What is the Difference Between Ceramic and Porcelain Tile?
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If you’re thinking of redoing your flooring, you might be confused about all the tile options. Many people think of porcelain tiles and ceramic tiles as vastly different types, while others use the names interchangeably. To begin with, both porcelain and ceramic tiles belong to the same family of tile types, which is called ceramic, but their functionality differs.
This can get very confusing, so let’s break down the differences.
- Porcelain tiles have a lower water absorption rate than ceramic tiles, at 0.5%. Porcelain also has fewer impurities than ceramic tiles, as well as more kaolin clay. Its general makeup is of quartz, clay, and feldspar.
- Porcelain is certified so that it can be called “porcelain”. Because of many imposters and manufacturers who claim to make porcelain tiles when they are actually not porcelain tiles, the PTCA (Porcelain Tile Certification Agency) certifies whether a tile is a porcelain or not, giving you a sure understanding of what tiles you’re using are.
- Ceramic tiles are not suitable for the outdoors, as they have a lower durability and absorb too much water. In colder climates, this could be a problem when temperatures dip below zero, as your ceramic tiles most likely will crack. Porcelain tiles should also not be used outdoors, but they have a much higher durability and can be available in a specific exterior make.
- Porcelain tiles are denser than ceramic tiles, making them harder and more impervious to moisture.
- When it comes to durability, porcelain takes the win. Porcelain is much better suited for heavier usage than ceramic, as ceramic tiles can easily chip. This is due to the fact that porcelain tiles are fired at a much high temperature and for a longer time than ceramic tiles.
Choose the Right Type of Tile
When choosing tile options for different areas in your home, you might not be sure which option is best. Here are some things to look for:
- In areas like kitchens and bathrooms, porcelain tiles are your better bet. Since these are high-traffic areas, the durability of porcelain will stand the test of time. Also, more impervious to stains, anything that is dropped on your kitchen flooring will have a much less likelihood of staining. When picking porcelain tile, be sure to choose one that has a “through-body color”. This means that the tile doesn’t just have a ceramic glaze fired over it, but rather the color runs through. If a chip does occur, you won’t have a stark difference in tile shade, but rather an exposed base that can blend with the rest of the surface.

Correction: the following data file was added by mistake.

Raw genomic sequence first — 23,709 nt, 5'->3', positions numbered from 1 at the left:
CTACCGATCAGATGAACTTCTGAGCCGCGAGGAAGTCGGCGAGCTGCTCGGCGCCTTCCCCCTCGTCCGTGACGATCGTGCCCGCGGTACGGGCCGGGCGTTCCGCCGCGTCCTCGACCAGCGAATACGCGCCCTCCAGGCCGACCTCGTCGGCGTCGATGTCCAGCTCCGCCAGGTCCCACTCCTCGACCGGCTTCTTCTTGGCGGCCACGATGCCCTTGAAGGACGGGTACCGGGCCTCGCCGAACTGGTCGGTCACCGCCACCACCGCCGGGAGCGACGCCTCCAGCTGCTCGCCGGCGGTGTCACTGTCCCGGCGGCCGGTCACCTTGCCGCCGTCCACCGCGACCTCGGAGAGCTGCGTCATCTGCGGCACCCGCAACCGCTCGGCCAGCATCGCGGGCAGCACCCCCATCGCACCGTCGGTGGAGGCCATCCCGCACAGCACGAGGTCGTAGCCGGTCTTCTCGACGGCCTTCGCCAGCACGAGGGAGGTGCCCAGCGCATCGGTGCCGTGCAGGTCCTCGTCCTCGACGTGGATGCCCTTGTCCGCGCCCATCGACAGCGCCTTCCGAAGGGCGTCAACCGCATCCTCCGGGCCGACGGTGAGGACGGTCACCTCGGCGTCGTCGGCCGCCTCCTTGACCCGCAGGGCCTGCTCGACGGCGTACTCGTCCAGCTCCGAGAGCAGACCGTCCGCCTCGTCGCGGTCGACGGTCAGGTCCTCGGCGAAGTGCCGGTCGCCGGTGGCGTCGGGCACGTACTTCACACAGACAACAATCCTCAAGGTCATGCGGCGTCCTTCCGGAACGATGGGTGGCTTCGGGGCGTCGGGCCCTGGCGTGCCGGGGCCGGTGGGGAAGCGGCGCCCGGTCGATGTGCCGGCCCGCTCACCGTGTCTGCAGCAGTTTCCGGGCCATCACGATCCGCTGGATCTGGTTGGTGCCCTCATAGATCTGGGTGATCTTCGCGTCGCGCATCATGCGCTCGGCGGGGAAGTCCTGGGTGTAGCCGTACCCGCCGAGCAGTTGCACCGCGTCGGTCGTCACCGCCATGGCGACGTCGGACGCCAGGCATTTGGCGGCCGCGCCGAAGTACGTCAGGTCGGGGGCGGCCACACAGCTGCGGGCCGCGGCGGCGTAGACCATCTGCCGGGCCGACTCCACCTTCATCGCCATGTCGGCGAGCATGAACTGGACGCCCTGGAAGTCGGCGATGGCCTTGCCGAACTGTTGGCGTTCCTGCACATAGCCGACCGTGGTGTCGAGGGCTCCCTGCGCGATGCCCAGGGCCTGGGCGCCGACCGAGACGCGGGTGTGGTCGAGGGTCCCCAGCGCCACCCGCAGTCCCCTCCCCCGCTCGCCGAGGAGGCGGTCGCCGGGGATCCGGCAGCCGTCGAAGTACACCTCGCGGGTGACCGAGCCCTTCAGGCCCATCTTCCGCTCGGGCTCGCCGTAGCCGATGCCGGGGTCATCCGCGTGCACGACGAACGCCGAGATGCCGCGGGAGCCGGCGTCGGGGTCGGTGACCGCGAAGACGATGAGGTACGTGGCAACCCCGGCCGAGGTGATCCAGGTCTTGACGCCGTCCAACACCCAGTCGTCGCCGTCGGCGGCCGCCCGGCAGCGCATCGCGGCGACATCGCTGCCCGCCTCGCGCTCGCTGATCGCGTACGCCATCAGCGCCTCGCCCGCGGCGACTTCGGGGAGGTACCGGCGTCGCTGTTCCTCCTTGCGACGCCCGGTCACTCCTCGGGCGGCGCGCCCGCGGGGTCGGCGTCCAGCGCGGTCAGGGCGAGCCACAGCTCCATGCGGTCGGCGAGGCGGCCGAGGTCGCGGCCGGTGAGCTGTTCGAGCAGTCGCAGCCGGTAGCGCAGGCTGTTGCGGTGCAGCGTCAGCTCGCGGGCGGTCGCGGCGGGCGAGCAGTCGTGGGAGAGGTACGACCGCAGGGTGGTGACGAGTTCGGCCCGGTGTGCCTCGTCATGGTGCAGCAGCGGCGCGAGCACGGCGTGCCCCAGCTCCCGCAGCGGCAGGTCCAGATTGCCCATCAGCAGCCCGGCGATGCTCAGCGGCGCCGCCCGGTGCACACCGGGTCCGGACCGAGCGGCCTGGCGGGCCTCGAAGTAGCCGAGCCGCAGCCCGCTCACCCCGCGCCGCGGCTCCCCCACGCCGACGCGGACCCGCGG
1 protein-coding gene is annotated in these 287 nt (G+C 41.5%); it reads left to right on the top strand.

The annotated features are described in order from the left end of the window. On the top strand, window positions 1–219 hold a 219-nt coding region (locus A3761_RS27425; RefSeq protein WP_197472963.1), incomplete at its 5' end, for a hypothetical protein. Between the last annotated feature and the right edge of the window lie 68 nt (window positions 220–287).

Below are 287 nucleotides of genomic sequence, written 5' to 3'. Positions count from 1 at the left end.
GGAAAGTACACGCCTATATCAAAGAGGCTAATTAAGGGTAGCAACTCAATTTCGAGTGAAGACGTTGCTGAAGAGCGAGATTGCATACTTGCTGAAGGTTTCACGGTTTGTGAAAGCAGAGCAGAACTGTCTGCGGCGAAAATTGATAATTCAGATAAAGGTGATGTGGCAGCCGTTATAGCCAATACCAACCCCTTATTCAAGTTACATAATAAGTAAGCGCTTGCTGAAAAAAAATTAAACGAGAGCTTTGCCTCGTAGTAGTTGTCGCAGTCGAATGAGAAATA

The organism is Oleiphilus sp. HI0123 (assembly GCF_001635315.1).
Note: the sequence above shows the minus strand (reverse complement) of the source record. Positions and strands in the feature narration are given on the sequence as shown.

- When choosing tiles for your kitchen, bathroom, or wet area, look for a tile with a high coefficient of friction. On a measured scale from 1-10, 10 is the most slip-resistant.
- The general rule of thumb here is that moisture and water prone areas should avoid ceramic tiles at all costs, as the water absorption rate is much higher in ceramic tiles than porcelain. Porcelain tiles are ideal for colder climates, and can be used in bathrooms, kitchens, laundry rooms, patios, and can be used as countertop material as well. Ceramic tiles are ideal for warmer climates and can be used in areas with low to moderate foot traffic, like accent areas or hallways with low traffic.
What is the Price Difference?
When comparing and contrasting costs, ceramic tiles are definitely the cheaper option. Porcelain tiles cost around $4-$8 per square foot, which is slightly more expensive than ceramic tiles. The cost of porcelain tiles can skyrocket though when it comes to custom tiles. With the vast variety and ease of customization in porcelain tiles, many homeowners opt to go with a tile that will blend seamlessly with their homes and tastes. Porcelain tiles are not only available in a range of colors and finishes, but they can be cut into a plethora of shapes as well. Because of that, you might have heard that porcelain tiles are very expensive, with custom quotes going anywhere to $25 per square foot.
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PEI stands for “Porcelain Enamel Institute” and this rating system helps you to determine the hardness and durability of the tile, allowing you to understand where it can be installed. In general, tiles are rated starting with the number 1, and go up to 5. Here is the general scheme:
1 – no foot traffic and should be used in residential and commercial wall applications only. Never to be used underfoot or in shower areas.
2 – light foot traffic, and can be used on walls and floors that receive little traffic such as residential bathrooms.
3 – light to moderate traffic, and can be used on countertops, walls, and floors that receive normal foot traffic.
4 – moderate to heavy traffic, and can be used in all residential areas, and medium commercial areas.
5 – heavy to extra heavy traffic, and can be used in all residential and heavy commercial foot traffic areas. Used for flooring, and is generally thought too unattractive to use in interior residential applications.
When it comes down to choosing a tile, the choice between ceramic and porcelain tile is entirely up to you and depends heavily on the area in which you decide to use it in. Both are attractive, versatile in colors and shapes, and are popular across the board.
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